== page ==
Friday, September 28, 2012

Chicken Stock For The Soul

One morning last week I had to move four take-out containers full of left over grilled chicken to get to the milk and I thought, "What am I going to do with all of that?"  Then I saw a pepper that I'd intended to slice up for the kids for snack a few days earlier and behind that I saw some carrots and celery and I thought, "I know exactly what I'm going to do with all of that!"  It'd been a while since I'd made chicken stock but I had all the stuff and the time and it was a little chilly so why not?  I wound up making Creamy Chicken and Rice Soup on the stove top and it was soooooo good.  I used a recipe from that I cannot for the life of me find right now but made several tweaks to it. 

3 cups of chicken stock
3 cups of milk
1 tablespoon of butter
1 tablespoon of flour
2 cups of cooked rice
2 cups of cooked chicken, cut or torn into bite sized pieces
1 cup of frozen mixed vegetables, thawed
Old Bay seasoning

The original recipe called for a bunch of spices but I'd already spiced the stock with everything the soup recipe called for so I called that one done.  In a large saucepan (I used a dutch oven) make a roux with the butter and flour over medium heat and then add the milk and chicken stock and stir it till it's smooth.  Add the frozen vegetables and chicken, bring to a boil and then lower heat and simmer for 25 minutes.  The orignal recipe called for onions but I knew our dog would wind up with some of this somehow and onions aren't good for dogs so they were out.  In the last 5 minutes add the rice and adjust the seasoning.  I added so much Old Bay seasoning that the surface of the soup was RED but it was just the kick it needed.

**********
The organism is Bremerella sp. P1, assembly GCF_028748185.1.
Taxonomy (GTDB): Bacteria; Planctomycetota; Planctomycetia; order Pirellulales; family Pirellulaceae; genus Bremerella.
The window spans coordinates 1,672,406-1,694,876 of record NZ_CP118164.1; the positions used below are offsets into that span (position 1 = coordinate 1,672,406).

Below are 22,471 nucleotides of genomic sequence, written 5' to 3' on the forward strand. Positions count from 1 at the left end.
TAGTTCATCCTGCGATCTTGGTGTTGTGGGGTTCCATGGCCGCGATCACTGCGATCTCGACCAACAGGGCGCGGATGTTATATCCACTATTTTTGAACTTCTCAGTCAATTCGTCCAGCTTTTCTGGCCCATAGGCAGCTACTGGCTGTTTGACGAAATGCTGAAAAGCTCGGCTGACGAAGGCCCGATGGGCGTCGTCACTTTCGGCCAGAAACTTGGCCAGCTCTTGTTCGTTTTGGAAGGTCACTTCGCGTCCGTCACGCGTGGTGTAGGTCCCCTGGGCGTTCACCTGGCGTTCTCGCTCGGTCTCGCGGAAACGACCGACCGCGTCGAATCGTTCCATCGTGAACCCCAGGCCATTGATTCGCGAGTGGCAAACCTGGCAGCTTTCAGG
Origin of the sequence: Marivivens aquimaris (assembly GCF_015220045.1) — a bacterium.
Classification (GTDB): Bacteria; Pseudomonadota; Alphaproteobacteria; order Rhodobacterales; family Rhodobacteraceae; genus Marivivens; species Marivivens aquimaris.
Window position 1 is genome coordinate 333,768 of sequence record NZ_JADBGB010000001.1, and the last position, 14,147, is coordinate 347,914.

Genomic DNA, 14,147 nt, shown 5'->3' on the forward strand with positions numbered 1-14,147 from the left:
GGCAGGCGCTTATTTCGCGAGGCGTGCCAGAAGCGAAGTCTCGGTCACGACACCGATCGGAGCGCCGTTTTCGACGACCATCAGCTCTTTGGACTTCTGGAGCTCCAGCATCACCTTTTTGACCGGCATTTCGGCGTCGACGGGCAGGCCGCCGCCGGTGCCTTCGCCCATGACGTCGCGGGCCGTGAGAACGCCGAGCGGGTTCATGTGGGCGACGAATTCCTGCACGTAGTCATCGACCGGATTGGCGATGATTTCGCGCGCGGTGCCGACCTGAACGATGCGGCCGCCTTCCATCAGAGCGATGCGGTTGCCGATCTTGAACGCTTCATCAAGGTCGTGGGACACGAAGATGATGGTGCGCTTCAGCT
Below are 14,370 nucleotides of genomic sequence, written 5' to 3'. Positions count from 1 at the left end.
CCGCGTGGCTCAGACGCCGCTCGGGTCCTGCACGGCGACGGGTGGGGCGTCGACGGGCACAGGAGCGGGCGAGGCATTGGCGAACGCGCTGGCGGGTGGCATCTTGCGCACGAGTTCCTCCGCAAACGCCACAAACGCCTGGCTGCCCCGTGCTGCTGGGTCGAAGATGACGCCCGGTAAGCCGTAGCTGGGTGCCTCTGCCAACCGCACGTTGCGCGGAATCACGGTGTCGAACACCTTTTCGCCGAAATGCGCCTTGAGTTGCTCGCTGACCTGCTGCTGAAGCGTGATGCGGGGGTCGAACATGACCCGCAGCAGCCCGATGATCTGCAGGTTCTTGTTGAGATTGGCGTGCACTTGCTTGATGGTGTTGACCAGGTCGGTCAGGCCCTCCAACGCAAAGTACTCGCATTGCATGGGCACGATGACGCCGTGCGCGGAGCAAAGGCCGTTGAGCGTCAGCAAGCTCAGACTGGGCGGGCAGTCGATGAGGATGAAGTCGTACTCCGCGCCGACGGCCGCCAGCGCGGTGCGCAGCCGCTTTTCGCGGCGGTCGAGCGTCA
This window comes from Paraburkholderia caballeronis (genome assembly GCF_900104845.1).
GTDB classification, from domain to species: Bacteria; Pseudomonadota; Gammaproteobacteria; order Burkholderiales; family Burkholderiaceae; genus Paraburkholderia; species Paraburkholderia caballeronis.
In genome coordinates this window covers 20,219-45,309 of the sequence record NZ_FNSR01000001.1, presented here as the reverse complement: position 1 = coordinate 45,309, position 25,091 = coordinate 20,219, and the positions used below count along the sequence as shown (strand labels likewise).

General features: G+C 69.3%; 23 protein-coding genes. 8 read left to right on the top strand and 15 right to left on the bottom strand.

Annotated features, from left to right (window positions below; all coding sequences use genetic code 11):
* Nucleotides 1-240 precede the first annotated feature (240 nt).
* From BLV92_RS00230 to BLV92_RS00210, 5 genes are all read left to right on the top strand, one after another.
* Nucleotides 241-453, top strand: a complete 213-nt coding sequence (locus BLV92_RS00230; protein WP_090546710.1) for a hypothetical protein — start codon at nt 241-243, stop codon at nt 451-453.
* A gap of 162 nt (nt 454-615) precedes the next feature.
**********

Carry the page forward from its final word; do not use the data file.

Anyway, when I was making the stock I posted on Facebook that my kitchen smelled amazing and a dear friend commented that homemade soup is her quintessential symbol of love.  I get where she's coming from though for me it's baking.  I might make cinnamon rolls tomorrow.  If I do you'll hear about it.  What food for you = LOVE?  Comments are open...have a great weekend!

Wednesday, September 19, 2012

Bedeviled, Bothered and Bewildered

Okay, I have pictures but in a minute.  Like I said, my house was owned by my grandparents and they both had very strong ideas about decorating.  My grandfather's idea was "Eh, beige is good for everything" and that was the case in most of the house except for the kitchen, which was my grandmother's domain.  She had very grandmother taste:  two patterns of pink and white wallpaper, pink and white curtains, pink carpet.  Did I just say carpet?  Oh yes I did and it was as much of a mess as you're imagining.  It was really nice for about a week before the first spill.